Western passive component manufacturers outperform in March 2016 quarterly revenues because of the strengthening of the yen to the U.S. dollar during the quarter.
In another surprise, a major MLCC vendor reported an 18.2% growth in MLCC sales for the March 2016 quarter following an 18.2% decline in the December 2015 quarter. Sales of small sized, high capacitance MLCC to a strategic handset customer (which is Samsung Electronics) normalized; and high reliability MLCC for auto and industrial use increased significantly.
The “Brexit” vote in the UK to disengage from the EU will boost the UK legal economy as new contracts for all trade are written. However, as for the passive component industry, the impact is minimal because Pound Sterling manufacturing of electronic components is today almost non-existent with a few notable exceptions. IN terms of consumption- The UK represents about 7% of European consumption of passive components for FY 2016, compared to Germany’s 50%.
While unit demand for capacitors remained elevated for many parts, we continued to see an increase in demand for ceramic and tantalum chip capacitors in July 2016, although there was a slowdown in demand for radial leaded film capacitors, overall demand in July and for the June 2016 quarter was healthy.
Thick film chip resistors showed significant month-to-month increases and are following an uptick in demand just like capacitors. We note tightening supply and increased unit demand for the month of August with thin film chips, metal foil and nichrome increasing as well as thick film chip products.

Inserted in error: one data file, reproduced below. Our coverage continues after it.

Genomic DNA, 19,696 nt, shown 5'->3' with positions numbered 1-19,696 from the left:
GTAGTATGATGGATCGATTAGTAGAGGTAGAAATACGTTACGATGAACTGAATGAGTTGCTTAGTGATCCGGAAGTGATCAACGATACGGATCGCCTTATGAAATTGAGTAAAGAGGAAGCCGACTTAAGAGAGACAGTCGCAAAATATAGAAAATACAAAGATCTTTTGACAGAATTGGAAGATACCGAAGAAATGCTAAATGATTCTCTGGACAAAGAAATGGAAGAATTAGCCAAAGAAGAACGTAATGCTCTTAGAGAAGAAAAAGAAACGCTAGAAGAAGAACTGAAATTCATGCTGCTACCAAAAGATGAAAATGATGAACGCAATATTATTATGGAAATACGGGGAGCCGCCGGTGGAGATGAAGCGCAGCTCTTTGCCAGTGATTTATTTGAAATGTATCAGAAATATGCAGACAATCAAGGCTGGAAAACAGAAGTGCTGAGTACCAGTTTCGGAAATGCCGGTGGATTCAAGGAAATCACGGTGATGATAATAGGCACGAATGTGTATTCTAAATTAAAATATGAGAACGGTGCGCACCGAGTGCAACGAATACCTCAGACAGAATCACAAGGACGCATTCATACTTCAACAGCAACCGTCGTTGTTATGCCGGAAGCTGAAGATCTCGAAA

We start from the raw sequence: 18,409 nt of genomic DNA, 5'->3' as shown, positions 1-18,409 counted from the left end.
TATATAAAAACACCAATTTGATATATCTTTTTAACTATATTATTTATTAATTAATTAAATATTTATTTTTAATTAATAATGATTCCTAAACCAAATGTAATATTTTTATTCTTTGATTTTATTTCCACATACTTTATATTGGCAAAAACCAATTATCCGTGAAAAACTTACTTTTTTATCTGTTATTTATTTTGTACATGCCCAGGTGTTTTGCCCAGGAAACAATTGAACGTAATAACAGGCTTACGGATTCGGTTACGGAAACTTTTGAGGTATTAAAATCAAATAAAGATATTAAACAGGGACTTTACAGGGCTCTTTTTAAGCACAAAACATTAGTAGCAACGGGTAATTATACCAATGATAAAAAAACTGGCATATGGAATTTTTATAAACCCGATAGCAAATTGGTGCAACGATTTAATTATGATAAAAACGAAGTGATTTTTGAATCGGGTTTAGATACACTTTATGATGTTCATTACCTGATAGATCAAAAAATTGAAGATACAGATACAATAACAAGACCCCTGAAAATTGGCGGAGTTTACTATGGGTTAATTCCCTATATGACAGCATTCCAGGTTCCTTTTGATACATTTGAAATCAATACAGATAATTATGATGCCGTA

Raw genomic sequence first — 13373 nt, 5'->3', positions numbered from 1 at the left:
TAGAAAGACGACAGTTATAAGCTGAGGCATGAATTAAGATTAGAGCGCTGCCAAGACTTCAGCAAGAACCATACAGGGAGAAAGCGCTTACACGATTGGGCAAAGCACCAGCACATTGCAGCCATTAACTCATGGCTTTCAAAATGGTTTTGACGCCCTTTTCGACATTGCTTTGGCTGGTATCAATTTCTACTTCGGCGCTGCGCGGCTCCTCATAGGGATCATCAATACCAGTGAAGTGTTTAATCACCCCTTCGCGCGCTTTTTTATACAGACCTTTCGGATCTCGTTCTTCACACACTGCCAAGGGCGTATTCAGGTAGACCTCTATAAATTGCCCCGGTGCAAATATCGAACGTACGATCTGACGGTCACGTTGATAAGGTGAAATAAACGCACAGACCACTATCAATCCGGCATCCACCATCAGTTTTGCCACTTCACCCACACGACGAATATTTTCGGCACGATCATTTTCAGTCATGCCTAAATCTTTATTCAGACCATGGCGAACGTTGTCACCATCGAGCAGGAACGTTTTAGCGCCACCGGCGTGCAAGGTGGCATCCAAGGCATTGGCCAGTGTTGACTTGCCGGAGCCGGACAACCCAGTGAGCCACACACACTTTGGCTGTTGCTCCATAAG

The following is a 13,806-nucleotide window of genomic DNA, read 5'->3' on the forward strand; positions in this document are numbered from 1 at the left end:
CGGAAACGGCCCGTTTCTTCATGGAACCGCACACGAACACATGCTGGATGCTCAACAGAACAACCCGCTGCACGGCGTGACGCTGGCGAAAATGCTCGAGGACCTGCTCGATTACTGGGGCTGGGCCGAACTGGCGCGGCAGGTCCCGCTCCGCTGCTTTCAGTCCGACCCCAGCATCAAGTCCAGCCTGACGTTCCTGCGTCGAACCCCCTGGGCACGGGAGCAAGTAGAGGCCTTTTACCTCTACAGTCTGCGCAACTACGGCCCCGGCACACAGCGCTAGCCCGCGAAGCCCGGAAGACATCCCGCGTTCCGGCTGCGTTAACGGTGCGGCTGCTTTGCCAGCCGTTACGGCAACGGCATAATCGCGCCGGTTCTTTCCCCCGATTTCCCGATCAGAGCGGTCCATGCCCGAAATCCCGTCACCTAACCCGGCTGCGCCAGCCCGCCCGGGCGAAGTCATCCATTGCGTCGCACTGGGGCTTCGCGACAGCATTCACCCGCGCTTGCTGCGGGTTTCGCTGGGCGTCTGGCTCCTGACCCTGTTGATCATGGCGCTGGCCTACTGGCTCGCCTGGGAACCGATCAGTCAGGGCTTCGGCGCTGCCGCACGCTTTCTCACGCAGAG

This month on the M&A side of the equation, Murata announced a “joint venture” with Shizuki Electric, who is the world’s largest producer of AC Power Film Capacitors for Home Appliances and HVAC Systems. Lead times for tantalum capacitors have been moving steadily upward from July through September and this is somewhat aerospace related (we believe). Lead times for all tantalum capacitors have been moving upward since February 2016, and we must caution our concern for the supply chain to manage any rapid increases in demand due a general global slowdown in tantalite ore production due to the very low price of the metal. Consolidation in this industry has been underway over the past five years as vendors weigh the benefits of profitability versus the challenges of working under extreme scrutiny.
CAPACITOR LEAD TIMES continued their upward movement as demand for three of the primary dielectrics remained unchanged, but unit demand for ceramics uncharacteristically increased leading us to believe that capacity utilization rates for multilayered ceramic chip capacitors (MLCC) had finally pushed above 90% in volume globally, which would make sense given the extreme fluctuations in the dollar, yen and won over the past 12 months. The upward cycle in demand is in response to distributors preparing for the holiday buying season in the West in what is clearly a strong build season for wireless handsets and other consumer electronics related to the internet of things and increased global connectivity.